Why change the way you work?

Written by
Jim Carrick-Birtwell

02 Oct 2017

02 Oct 2017 • by Jim Carrick-Birtwell

Our vision for this blog is that it can cultivate a sense of community, where citizens from around the world from different organisations and walks of life can encounter one another and cultivate a common space of shared ideas, insights, wisdom and enlightenment on the changing world of work that we’re all navigating, writes Jim Carrick-Birtwell, Changeboard's co-founder and CEO.

Sharing ideas on subjects that matter to us helps to cultivate a sense of community.

If citizens from around the world, from different organisations and walks of life, can encounter one another and share perspectives, they can create a common space of shared ideas, insights, wisdom and enlightenment. So where are we, and what is needed?

We are at a watershed.
Automation and artificial intelligence (AI) are creating a ‘Fourth Industrial Revolution’. There has been a decline in trust in business, the establishment and political norms, exemplified by Donald Trump’s election as US president and Britain’s Brexit vote for to leave the EU. There is a sense that inequalities – of income, wealth, and opportunity – are corroding the bonds in society that are essential for the healthy functioning of civic life and democracy.
How we shape the future of work is more than a technical challenge: it is time to put people at the heart; re-think productivity and the relationships between people, business and technology to create sustainable and ‘good’ work, with modern working practices, for as many individuals as possible.
There is a need to ‘connect the dots’ on the major issues that have significant repercussions for the world of work, and the wider world.
Televised and reported news is ‘breaking’ until it is displaced by the next story. It induces a collective trance. There is no context, or explanatory narrative, and no distinction between vacuous short-term ‘news’, and events and decisions that can have a profound impact on many people’s lives.
Historical, philosophical, social, cultural, moral and ethical perspectives are needed to understand the implications of what’s going on, and business leaders have a role to play.
Leaders must provide a sense of meaning to everyday events as they unfold.
Former US president Barack Obama articulated this in his ‘Call to Renewal' keynote address:

“Each day, it seems, thousands of Americans are going about their daily rounds – dropping off the kids at school, driving to the office, flying to a business meeting, shopping at the mall, trying to stay on their diets – and they’re coming to realise that something is missing. They are deciding that their work, their possessions, their diversions, their sheer busyness, is not enough. They want a sense of purpose, a narrative arc to their lives.”

A moral and civic renewal depends on leaders to corral and organise the sentiments and emotions of the times and shape them for the public good.
Political philosopher Michael Sandel’s legendary Harvard course, Justice, provides seminal thought leadership about how to build a politics of moral and civic renewal.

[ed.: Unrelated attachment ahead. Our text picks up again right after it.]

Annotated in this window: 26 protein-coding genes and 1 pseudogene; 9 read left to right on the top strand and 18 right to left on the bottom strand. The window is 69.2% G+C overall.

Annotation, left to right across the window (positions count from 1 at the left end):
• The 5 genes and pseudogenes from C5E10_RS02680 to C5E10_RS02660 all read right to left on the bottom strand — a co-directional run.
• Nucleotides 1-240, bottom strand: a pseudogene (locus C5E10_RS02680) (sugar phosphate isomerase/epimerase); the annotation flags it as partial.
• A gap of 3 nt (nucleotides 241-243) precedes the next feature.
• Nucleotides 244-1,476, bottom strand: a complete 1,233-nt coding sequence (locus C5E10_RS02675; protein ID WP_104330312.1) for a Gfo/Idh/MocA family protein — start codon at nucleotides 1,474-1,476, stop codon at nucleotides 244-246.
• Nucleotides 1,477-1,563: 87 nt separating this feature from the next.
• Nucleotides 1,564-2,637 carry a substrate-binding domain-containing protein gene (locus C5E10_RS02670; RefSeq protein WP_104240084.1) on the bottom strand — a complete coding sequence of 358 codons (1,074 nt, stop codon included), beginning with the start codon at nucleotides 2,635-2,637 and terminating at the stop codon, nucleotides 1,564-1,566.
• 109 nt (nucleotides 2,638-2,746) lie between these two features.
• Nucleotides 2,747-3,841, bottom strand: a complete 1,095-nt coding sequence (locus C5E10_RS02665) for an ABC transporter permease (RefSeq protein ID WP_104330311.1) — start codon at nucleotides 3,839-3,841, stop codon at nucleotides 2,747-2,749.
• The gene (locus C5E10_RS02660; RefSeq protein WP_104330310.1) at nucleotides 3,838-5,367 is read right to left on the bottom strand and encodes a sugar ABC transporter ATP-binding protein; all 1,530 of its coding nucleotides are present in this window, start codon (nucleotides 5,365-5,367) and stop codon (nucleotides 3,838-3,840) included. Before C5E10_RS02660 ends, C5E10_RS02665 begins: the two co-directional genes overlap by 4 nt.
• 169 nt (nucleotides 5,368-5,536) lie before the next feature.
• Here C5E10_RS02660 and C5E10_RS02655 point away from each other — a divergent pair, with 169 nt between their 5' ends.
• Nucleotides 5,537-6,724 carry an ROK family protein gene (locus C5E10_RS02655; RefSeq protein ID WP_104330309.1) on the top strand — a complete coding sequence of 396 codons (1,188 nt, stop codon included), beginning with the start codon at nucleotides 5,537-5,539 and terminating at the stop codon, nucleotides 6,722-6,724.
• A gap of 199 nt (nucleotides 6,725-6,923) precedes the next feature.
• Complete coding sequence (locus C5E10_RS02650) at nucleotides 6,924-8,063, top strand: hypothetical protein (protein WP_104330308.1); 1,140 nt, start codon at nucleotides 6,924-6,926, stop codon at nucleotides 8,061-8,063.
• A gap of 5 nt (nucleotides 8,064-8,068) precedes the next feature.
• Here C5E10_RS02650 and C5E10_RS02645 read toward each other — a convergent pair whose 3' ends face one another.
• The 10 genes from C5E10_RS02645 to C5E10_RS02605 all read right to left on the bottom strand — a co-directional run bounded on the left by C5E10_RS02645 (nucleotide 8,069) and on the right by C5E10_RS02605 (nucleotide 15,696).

He says that “community, solidarity, trust, civic friendship – these virtues are not like commodities that are depleted with use, they are rather like muscles that grow stronger with exercise”.
Business people have an opportunity to lead in creating moral renewal.
Trust in politicians is at an all-time low. Work environments can create and re-build ethical conversations between individuals in ways that political institutions can no longer credibly provide.
Business leaders can rebuild a public realm that has been hollowed out; building organisations and creating places of work that support the common good.
Diversity and inclusion are central pillars of a healthy business and civic life.
Diverse perspectives, even if they involve disagreements, create real engagement and tolerance. Listening and learning provides a much more promising basis for mutual understanding and respect.
For example, as we reappraise the skills needed for the future, we need to articulate why it's essential to include and champion a more diverse range of resources based on gender, generation, sexual orientation, ethnicity and colour to future-proof ourselves and our businesses, and to guard against the tyranny of bigotry.
‘Post-truth’ is not a harmless phrase.
As author Timothy Snyder explains, “post-truth is pre-fascism”. The popular scorning of everyday facts and acceptance of alternative realities uncannily mirrors Nazi and Hitlerian rhetoric.
There is a need to swim against the mainstream.
The history of freedom and justice is a testament to dissidents and activists who stood up against the status quo and argued for a common good for all.
Successful change must alter attitudes and dispositions.
Every successful movement of social and political reform has involved what the French historian de Tocqueville describes as changing ‘the habits of the heart’. There has never been a more important time for business leaders to recognise that their attitudes to changes in the world of work can be hugely influential as acts of citizenship.

Reflecting critically upon preferences, questioning, challenging, enlarging and improving upon these changes contributes to the common good.


Changeboard is a mission-based organisation with the aim to inspire individuals and organisations to ‘change the way you work’ (CTWYW).

We would also like to share this blog platform with other progressive, liberal-minded individuals and organisations from around the world to provide a diverse range of perspectives on the changing world of work that we’re all navigating.

We’ll no doubt evolve the scope of the blog as it goes along, and if you’d like to get involved, please be in touch.

Jim Carrick-Birtwell, jim@changeboard.com